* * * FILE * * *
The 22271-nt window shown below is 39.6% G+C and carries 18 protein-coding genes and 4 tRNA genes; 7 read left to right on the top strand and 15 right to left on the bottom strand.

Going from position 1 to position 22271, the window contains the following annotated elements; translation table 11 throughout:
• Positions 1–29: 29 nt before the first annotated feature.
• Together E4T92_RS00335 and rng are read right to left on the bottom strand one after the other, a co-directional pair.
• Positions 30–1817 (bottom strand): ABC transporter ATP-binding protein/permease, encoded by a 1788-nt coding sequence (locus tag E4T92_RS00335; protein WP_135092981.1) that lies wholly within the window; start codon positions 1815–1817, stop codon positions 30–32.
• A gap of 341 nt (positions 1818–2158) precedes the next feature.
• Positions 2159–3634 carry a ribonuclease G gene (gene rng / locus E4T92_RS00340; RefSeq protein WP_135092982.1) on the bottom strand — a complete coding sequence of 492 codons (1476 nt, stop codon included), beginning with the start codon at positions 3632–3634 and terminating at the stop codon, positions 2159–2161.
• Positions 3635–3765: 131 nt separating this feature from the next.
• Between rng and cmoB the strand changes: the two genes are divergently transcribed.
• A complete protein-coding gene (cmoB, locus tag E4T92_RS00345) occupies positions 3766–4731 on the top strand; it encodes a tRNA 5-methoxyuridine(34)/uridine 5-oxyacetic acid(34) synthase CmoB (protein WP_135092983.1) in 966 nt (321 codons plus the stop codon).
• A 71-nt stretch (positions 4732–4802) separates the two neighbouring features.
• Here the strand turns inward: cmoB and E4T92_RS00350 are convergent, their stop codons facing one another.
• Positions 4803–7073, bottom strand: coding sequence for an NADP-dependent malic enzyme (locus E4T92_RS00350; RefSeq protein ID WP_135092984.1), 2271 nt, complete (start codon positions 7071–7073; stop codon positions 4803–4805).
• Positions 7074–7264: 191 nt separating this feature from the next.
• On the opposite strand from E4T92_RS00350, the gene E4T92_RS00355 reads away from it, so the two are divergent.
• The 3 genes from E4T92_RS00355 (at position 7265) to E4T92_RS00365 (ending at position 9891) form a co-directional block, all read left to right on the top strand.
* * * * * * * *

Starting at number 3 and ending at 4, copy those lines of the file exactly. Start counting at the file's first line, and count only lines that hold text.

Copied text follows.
• Positions 1–29: 29 nt before the first annotated feature.
• Together E4T92_RS00335 and rng are read right to left on the bottom strand one after the other, a co-directional pair.